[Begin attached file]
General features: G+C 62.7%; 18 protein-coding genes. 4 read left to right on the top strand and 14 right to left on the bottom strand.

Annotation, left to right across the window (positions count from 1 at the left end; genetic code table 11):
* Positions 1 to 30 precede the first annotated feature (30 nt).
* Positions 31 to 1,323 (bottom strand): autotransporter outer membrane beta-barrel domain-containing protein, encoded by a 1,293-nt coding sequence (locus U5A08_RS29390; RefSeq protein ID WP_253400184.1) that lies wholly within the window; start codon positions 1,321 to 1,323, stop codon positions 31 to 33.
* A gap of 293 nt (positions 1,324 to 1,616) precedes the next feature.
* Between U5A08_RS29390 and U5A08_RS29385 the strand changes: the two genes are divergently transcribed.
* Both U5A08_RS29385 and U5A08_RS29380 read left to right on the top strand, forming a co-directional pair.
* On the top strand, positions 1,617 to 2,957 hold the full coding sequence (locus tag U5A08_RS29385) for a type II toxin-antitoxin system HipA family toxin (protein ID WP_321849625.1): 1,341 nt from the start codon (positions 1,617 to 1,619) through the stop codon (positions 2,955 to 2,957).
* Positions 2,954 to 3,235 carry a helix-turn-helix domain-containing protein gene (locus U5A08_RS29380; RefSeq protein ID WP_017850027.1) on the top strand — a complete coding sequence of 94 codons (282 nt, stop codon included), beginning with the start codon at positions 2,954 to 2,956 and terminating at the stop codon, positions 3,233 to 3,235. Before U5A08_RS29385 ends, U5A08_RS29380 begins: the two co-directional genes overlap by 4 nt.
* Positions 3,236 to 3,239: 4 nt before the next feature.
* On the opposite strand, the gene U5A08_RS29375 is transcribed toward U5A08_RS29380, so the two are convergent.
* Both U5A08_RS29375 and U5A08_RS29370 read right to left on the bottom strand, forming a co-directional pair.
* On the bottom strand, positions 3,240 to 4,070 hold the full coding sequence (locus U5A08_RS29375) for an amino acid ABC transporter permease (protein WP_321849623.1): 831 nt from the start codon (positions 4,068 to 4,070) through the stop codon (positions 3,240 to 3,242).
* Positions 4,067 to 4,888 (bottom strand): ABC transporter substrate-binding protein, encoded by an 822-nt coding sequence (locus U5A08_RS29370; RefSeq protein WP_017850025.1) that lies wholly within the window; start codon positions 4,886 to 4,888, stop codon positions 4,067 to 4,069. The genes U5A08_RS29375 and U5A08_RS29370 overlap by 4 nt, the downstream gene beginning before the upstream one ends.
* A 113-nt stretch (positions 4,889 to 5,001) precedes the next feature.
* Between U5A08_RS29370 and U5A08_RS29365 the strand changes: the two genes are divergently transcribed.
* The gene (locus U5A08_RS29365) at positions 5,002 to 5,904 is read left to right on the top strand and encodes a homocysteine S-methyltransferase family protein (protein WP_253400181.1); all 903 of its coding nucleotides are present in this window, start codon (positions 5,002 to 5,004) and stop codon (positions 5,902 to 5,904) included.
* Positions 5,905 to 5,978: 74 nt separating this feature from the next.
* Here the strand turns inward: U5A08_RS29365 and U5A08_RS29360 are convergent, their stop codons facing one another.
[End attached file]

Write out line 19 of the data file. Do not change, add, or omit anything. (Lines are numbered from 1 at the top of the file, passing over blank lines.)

* Here the strand turns inward: U5A08_RS29365 and U5A08_RS29360 are convergent, their stop codons facing one another.